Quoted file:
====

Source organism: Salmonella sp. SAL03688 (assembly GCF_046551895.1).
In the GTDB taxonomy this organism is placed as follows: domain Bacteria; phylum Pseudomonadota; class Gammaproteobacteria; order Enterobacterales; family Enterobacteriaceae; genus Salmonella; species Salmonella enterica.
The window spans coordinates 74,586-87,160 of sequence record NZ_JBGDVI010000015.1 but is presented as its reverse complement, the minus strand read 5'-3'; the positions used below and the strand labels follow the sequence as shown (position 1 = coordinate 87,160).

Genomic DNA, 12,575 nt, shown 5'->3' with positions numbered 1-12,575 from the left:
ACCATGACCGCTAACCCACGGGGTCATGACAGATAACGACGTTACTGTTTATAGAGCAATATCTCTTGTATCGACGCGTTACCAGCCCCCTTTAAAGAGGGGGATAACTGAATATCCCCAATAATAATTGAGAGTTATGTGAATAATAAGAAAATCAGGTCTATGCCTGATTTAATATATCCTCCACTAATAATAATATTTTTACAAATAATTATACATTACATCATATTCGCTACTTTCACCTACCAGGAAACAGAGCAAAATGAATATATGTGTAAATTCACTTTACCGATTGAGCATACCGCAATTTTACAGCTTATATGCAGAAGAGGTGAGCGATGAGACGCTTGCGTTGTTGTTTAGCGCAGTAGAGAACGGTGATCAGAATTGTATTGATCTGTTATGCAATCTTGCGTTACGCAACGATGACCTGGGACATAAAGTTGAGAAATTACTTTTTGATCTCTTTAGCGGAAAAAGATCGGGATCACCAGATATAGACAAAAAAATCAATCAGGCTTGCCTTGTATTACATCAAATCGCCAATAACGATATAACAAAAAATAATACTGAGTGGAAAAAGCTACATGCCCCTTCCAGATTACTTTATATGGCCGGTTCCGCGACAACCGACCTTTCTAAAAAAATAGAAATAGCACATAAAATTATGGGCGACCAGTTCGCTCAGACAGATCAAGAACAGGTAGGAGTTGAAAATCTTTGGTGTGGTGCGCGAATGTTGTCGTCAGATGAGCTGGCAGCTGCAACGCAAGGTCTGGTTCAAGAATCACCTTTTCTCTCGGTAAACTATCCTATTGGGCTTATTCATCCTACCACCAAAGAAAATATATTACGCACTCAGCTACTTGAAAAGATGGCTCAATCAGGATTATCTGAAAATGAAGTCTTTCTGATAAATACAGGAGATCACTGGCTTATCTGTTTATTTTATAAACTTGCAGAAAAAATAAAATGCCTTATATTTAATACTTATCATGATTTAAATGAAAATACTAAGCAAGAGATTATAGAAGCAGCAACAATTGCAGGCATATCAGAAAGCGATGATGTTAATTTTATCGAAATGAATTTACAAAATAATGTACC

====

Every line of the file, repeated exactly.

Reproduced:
Source organism: Salmonella sp. SAL03688 (assembly GCF_046551895.1).
In the GTDB taxonomy this organism is placed as follows: domain Bacteria; phylum Pseudomonadota; class Gammaproteobacteria; order Enterobacterales; family Enterobacteriaceae; genus Salmonella; species Salmonella enterica.
The window spans coordinates 74,586-87,160 of sequence record NZ_JBGDVI010000015.1 but is presented as its reverse complement, the minus strand read 5'-3'; the positions used below and the strand labels follow the sequence as shown (position 1 = coordinate 87,160).

Genomic DNA, 12,575 nt, shown 5'->3' with positions numbered 1-12,575 from the left:
ACCATGACCGCTAACCCACGGGGTCATGACAGATAACGACGTTACTGTTTATAGAGCAATATCTCTTGTATCGACGCGTTACCAGCCCCCTTTAAAGAGGGGGATAACTGAATATCCCCAATAATAATTGAGAGTTATGTGAATAATAAGAAAATCAGGTCTATGCCTGATTTAATATATCCTCCACTAATAATAATATTTTTACAAATAATTATACATTACATCATATTCGCTACTTTCACCTACCAGGAAACAGAGCAAAATGAATATATGTGTAAATTCACTTTACCGATTGAGCATACCGCAATTTTACAGCTTATATGCAGAAGAGGTGAGCGATGAGACGCTTGCGTTGTTGTTTAGCGCAGTAGAGAACGGTGATCAGAATTGTATTGATCTGTTATGCAATCTTGCGTTACGCAACGATGACCTGGGACATAAAGTTGAGAAATTACTTTTTGATCTCTTTAGCGGAAAAAGATCGGGATCACCAGATATAGACAAAAAAATCAATCAGGCTTGCCTTGTATTACATCAAATCGCCAATAACGATATAACAAAAAATAATACTGAGTGGAAAAAGCTACATGCCCCTTCCAGATTACTTTATATGGCCGGTTCCGCGACAACCGACCTTTCTAAAAAAATAGAAATAGCACATAAAATTATGGGCGACCAGTTCGCTCAGACAGATCAAGAACAGGTAGGAGTTGAAAATCTTTGGTGTGGTGCGCGAATGTTGTCGTCAGATGAGCTGGCAGCTGCAACGCAAGGTCTGGTTCAAGAATCACCTTTTCTCTCGGTAAACTATCCTATTGGGCTTATTCATCCTACCACCAAAGAAAATATATTACGCACTCAGCTACTTGAAAAGATGGCTCAATCAGGATTATCTGAAAATGAAGTCTTTCTGATAAATACAGGAGATCACTGGCTTATCTGTTTATTTTATAAACTTGCAGAAAAAATAAAATGCCTTATATTTAATACTTATCATGATTTAAATGAAAATACTAAGCAAGAGATTATAGAAGCAGCAACAATTGCAGGCATATCAGAAAGCGATGATGTTAATTTTATCGAAATGAATTTACAAAATAATGTACC